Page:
Rescue AFE Airmen become airborne qualified

  • Published
  • By Master Sgt. Kelly Goonan, 920th Rescue Wing Public Affairs

A group of combat search and rescue Aircrew Flight Equipment rigger Airmen, assigned to the 308th, 306th and 304th Rescue Squadrons have recently become the 920th Rescue Wing’s first AFE Airmen to become airborne qualified. 

Having this certification allows them to jump from aircraft alongside the pararescuemen, combat rescue officers and survival evasion resistance and escape specialists they build, inspect and provide rescue equipment for. 

This rescue-specific specialty within the AFE career field means that every parachute packed and provided by this team will be used during mission execution, providing zero margin for error.

These riggers are required to know and pack a variety of chutes in a variety of conditions to meet mission needs. The process is detailed and takes time to inspect and repack, along with complex quality control measures that must be performed.

Every AFE Airman plays an important role in ensuring the safety of aircrew, however, these jump-qualified Airmen take their knowledge and meticulous work one step further.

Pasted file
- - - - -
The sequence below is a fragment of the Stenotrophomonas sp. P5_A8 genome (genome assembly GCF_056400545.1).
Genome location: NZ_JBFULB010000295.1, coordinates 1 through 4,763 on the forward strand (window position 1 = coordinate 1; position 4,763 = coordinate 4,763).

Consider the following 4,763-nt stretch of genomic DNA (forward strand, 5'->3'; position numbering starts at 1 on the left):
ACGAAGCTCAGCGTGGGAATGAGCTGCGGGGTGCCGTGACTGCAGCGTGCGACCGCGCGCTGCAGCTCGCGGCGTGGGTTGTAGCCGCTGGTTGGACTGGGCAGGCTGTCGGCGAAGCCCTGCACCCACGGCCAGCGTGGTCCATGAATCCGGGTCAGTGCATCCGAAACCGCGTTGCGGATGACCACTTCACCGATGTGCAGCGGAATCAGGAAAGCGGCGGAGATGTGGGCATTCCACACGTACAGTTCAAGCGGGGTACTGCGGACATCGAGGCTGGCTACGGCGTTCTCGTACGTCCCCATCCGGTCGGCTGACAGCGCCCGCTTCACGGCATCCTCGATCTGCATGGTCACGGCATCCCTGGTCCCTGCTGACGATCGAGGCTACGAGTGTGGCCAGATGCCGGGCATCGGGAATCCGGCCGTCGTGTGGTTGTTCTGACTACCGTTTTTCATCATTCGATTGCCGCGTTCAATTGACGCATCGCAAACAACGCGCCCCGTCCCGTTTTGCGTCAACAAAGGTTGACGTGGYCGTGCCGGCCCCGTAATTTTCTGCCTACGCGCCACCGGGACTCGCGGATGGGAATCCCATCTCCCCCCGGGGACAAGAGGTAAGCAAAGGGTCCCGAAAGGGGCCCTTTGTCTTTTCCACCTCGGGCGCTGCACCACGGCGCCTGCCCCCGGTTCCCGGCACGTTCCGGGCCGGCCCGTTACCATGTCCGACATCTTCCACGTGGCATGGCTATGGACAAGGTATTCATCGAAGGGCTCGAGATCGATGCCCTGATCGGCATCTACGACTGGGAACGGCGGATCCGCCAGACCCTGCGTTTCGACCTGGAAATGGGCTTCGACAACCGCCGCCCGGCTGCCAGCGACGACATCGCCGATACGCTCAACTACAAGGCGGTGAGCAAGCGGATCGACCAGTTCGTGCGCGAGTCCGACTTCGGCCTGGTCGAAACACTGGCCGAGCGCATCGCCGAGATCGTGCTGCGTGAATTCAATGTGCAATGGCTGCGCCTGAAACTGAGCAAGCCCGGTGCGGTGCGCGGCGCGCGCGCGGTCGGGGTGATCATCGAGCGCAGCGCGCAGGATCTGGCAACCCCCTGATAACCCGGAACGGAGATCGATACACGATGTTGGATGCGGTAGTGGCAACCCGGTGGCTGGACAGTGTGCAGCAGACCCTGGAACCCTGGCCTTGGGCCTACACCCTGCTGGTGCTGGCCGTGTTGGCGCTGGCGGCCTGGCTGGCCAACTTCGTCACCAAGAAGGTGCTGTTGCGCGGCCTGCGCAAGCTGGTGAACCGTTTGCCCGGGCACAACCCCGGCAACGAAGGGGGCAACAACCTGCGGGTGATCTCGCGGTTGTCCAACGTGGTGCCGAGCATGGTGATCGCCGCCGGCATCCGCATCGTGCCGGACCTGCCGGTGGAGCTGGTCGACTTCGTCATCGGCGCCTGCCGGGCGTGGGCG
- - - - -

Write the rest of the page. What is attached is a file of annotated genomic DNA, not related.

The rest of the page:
“We’re now involved in every step of the process. We’re able to gain firsthand experience and knowledge of how the packs we give our members behave in every element of the process of its use. This experience allows us to better understand the specific needs and concerns our PJs, CROs and SERE specialists have when it comes to their equipment and safety,” said Master Sgt. Brian Pajor, 308th RQS AFE noncommissioned officer in charge.

Becoming airborne qualified involves undergoing rigorous training that includes parachute jumps from aircraft and learning proper landing techniques to execute operations. Having this experience enhances the credibility and effectiveness of these AFE Airmen in their role within the rescue squadrons.

Prior to any jump mission, these riggers are now seeing the other side to the end state of their work. Not only are they receiving the tasking to prepare parachutes for jumpers, but they’re also preparing one for themselves, attending the insertion briefing and performing their own equipment checks alongside the operators; bringing a better understanding of just how short a two-hour timeline can feel like when missions are tasked. 

“Before becoming qualified to jump, we’d have a much more limited scope of understanding for what these chutes go through when used. Having AFE Airmen who have personally experienced the conditions of jump operations provides us riggers with more accurate and relevant guidance and as well as support to our team. We can better anticipate possible issues that could arise and ensure the equipment is properly maintained to meet the demands of the mission,” Pajor said.